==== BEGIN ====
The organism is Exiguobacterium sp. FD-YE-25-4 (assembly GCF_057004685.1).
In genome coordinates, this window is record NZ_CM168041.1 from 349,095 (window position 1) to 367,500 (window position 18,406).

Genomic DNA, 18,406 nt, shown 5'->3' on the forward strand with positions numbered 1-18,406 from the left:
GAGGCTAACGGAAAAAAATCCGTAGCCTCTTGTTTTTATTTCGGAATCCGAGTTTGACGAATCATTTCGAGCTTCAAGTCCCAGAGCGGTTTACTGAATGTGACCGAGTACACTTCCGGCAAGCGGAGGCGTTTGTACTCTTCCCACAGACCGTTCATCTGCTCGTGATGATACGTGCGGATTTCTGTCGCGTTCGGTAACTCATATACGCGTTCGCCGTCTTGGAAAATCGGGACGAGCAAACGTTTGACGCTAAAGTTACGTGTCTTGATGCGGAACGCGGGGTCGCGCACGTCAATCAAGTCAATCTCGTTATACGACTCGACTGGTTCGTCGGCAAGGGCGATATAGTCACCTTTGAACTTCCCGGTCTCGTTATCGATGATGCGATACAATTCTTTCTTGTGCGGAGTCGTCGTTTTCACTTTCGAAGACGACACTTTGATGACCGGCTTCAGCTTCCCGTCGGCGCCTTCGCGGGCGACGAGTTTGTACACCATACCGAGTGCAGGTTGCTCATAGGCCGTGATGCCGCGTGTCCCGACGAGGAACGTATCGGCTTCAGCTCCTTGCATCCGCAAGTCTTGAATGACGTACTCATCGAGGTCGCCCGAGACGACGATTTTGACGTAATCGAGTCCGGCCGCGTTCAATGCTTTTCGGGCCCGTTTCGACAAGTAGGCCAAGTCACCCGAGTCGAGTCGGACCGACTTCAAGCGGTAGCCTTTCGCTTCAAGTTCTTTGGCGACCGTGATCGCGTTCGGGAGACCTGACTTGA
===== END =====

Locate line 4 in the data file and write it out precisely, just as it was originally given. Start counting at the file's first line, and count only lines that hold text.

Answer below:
GAGGCTAACGGAAAAAAATCCGTAGCCTCTTGTTTTTATTTCGGAATCCGAGTTTGACGAATCATTTCGAGCTTCAAGTCCCAGAGCGGTTTACTGAATGTGACCGAGTACACTTCCGGCAAGCGGAGGCGTTTGTACTCTTCCCACAGACCGTTCATCTGCTCGTGATGATACGTGCGGATTTCTGTCGCGTTCGGTAACTCATATACGCGTTCGCCGTCTTGGAAAATCGGGACGAGCAAACGTTTGACGCTAAAGTTACGTGTCTTGATGCGGAACGCGGGGTCGCGCACGTCAATCAAGTCAATCTCGTTATACGACTCGACTGGTTCGTCGGCAAGGGCGATATAGTCACCTTTGAACTTCCCGGTCTCGTTATCGATGATGCGATACAATTCTTTCTTGTGCGGAGTCGTCGTTTTCACTTTCGAAGACGACACTTTGATGACCGGCTTCAGCTTCCCGTCGGCGCCTTCGCGGGCGACGAGTTTGTACACCATACCGAGTGCAGGTTGCTCATAGGCCGTGATGCCGCGTGTCCCGACGAGGAACGTATCGGCTTCAGCTCCTTGCATCCGCAAGTCTTGAATGACGTACTCATCGAGGTCGCCCGAGACGACGATTTTGACGTAATCGAGTCCGGCCGCGTTCAATGCTTTTCGGGCCCGTTTCGACAAGTAGGCCAAGTCACCCGAGTCGAGTCGGACCGACTTCAAGCGGTAGCCTTTCGCTTCAAGTTCTTTGGCGACCGTGATCGCGTTCGGGAGACCTGACTTGA